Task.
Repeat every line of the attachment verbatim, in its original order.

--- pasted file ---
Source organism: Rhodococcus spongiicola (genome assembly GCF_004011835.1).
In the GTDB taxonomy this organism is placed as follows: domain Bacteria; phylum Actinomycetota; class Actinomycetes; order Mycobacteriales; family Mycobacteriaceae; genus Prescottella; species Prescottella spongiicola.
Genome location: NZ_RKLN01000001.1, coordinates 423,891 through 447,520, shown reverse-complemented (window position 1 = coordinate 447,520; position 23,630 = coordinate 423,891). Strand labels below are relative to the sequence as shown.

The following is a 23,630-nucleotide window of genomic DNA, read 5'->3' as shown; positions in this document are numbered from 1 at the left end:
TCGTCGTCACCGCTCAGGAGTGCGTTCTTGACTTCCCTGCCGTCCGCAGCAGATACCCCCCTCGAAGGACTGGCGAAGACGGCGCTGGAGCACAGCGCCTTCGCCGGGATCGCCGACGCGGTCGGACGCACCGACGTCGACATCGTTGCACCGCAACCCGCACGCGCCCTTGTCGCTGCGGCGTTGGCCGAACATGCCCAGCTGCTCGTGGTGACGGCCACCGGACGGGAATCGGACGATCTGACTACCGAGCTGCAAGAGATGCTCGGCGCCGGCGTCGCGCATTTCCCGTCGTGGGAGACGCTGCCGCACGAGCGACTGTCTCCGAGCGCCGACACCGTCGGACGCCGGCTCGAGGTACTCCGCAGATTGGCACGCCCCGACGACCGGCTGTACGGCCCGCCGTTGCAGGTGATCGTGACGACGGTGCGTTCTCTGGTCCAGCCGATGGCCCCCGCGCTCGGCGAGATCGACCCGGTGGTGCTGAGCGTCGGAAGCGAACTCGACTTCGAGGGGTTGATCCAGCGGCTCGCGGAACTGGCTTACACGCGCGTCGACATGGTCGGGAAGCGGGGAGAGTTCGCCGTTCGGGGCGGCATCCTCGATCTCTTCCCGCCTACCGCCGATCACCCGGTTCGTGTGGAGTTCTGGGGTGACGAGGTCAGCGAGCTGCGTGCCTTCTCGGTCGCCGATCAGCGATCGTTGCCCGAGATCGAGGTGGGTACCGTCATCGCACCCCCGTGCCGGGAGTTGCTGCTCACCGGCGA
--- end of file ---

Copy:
Source organism: Rhodococcus spongiicola (genome assembly GCF_004011835.1).
In the GTDB taxonomy this organism is placed as follows: domain Bacteria; phylum Actinomycetota; class Actinomycetes; order Mycobacteriales; family Mycobacteriaceae; genus Prescottella; species Prescottella spongiicola.
Genome location: NZ_RKLN01000001.1, coordinates 423,891 through 447,520, shown reverse-complemented (window position 1 = coordinate 447,520; position 23,630 = coordinate 423,891). Strand labels below are relative to the sequence as shown.

The following is a 23,630-nucleotide window of genomic DNA, read 5'->3' as shown; positions in this document are numbered from 1 at the left end:
TCGTCGTCACCGCTCAGGAGTGCGTTCTTGACTTCCCTGCCGTCCGCAGCAGATACCCCCCTCGAAGGACTGGCGAAGACGGCGCTGGAGCACAGCGCCTTCGCCGGGATCGCCGACGCGGTCGGACGCACCGACGTCGACATCGTTGCACCGCAACCCGCACGCGCCCTTGTCGCTGCGGCGTTGGCCGAACATGCCCAGCTGCTCGTGGTGACGGCCACCGGACGGGAATCGGACGATCTGACTACCGAGCTGCAAGAGATGCTCGGCGCCGGCGTCGCGCATTTCCCGTCGTGGGAGACGCTGCCGCACGAGCGACTGTCTCCGAGCGCCGACACCGTCGGACGCCGGCTCGAGGTACTCCGCAGATTGGCACGCCCCGACGACCGGCTGTACGGCCCGCCGTTGCAGGTGATCGTGACGACGGTGCGTTCTCTGGTCCAGCCGATGGCCCCCGCGCTCGGCGAGATCGACCCGGTGGTGCTGAGCGTCGGAAGCGAACTCGACTTCGAGGGGTTGATCCAGCGGCTCGCGGAACTGGCTTACACGCGCGTCGACATGGTCGGGAAGCGGGGAGAGTTCGCCGTTCGGGGCGGCATCCTCGATCTCTTCCCGCCTACCGCCGATCACCCGGTTCGTGTGGAGTTCTGGGGTGACGAGGTCAGCGAGCTGCGTGCCTTCTCGGTCGCCGATCAGCGATCGTTGCCCGAGATCGAGGTGGGTACCGTCATCGCACCCCCGTGCCGGGAGTTGCTGCTCACCGGCGA